Few people can imagine the sorrow that comes with the death of a child. That sorrow is compounded when a parent knows the death was caused by his or her own carelessness. Add to that the zeal prosecutors seem to have to charge a negligent parent with manslaughter, and the loss may be one that is almost impossible to cope with.
This happened to former police officer, John Thompson. Thompson’s life dramatically changed a few years ago when his young son, then five years old, was looking for candy in a closet. Instead, the boy found his father’s service revolver and ended up shooting himself in the head. The gun was fully loaded with a round in the chambers. The closet was in the master bedroom where the child often watched television with his four siblings.
Even though the gun was not within the child’s reach, and the five-year-old, Gavin Thompson, had to stand on a chair to get it, his father was charged with involuntary manslaughter, reckless endangerment and endangering the welfare of children. Prosecutors alleged that a police officer should have known not to leave his gun in an unlocked closet where a child could access it.
Thompson rejected an offer by the state to enter into a plea agreement and took his chances at a trial presided over by a judge instead of a jury.
According to Pennsylvania law, “A person is guilty of involuntary manslaughter when as a direct result of the doing of an unlawful act in a reckless or grossly negligent manner, or the doing of a lawful act in a reckless or grossly negligent manner, he causes the death of another person.”
In order to convict Thompson of involuntary manslaughter, the prosecution had to prove beyond a reasonable doubt that:
- Thompson directly caused the death of his five-year-old son, Gavin; and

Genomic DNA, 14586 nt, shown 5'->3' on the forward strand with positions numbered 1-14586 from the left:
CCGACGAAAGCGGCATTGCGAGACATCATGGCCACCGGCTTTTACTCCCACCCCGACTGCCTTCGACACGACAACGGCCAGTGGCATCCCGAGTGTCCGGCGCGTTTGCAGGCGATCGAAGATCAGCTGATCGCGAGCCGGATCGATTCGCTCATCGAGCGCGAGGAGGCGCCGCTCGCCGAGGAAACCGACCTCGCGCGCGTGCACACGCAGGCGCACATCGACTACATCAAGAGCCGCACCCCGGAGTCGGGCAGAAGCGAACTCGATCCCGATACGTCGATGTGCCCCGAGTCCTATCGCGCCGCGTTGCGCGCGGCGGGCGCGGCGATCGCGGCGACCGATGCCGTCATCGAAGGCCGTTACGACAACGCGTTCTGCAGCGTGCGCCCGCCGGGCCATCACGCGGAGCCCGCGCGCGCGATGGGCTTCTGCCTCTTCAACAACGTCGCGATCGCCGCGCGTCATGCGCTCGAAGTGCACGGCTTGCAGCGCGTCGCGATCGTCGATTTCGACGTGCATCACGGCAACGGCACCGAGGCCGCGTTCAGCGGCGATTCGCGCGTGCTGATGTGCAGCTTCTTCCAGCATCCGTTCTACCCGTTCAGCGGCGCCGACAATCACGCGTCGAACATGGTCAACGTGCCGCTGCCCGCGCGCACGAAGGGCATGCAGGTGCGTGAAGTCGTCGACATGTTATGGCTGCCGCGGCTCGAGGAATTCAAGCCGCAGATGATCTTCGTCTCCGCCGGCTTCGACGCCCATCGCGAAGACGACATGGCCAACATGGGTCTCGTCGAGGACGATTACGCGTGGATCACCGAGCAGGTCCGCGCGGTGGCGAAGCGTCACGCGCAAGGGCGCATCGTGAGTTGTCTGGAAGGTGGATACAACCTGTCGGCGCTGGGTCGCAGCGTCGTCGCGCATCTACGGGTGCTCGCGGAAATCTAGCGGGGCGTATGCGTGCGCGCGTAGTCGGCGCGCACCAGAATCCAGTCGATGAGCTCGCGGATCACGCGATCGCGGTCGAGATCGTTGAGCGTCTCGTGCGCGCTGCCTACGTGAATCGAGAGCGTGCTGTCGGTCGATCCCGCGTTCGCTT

- Caused Gavin’s death by Thompson’s own reckless or grossly negligent conduct.
The court considered all the evidence, including testimony that Thompson hung snacks in the same closet where the weapons were stored. Testimony claimed that Thompson had to repeatedly warn Gavin to stay out of the closet and that Christmas presents stored in the closet created another reason the child would want to explore the closet.
In the end, the judge found it was a close case in that Thompson was “clearly negligent” and could have done better, but his conduct did not rise to the level of “recklessness or gross negligence” which was required for a conviction. Accordingly, the court’s verdict was that Thompson was not guilty. Thompson’s wife, who supported him throughout the ordeal, collapsed upon hearing the verdict but recovered quickly.
When the trial was over, Thompson hugged his attorney, R. Anthony DeLuca, but did not speak to the press. Mr. DeLuca acknowledged the ordeal had been difficult and despite the acquittal, Thompson still lost his son. Thompson, who was suspended shortly after the shooting, planned to pursue a return to his old job as a police officer.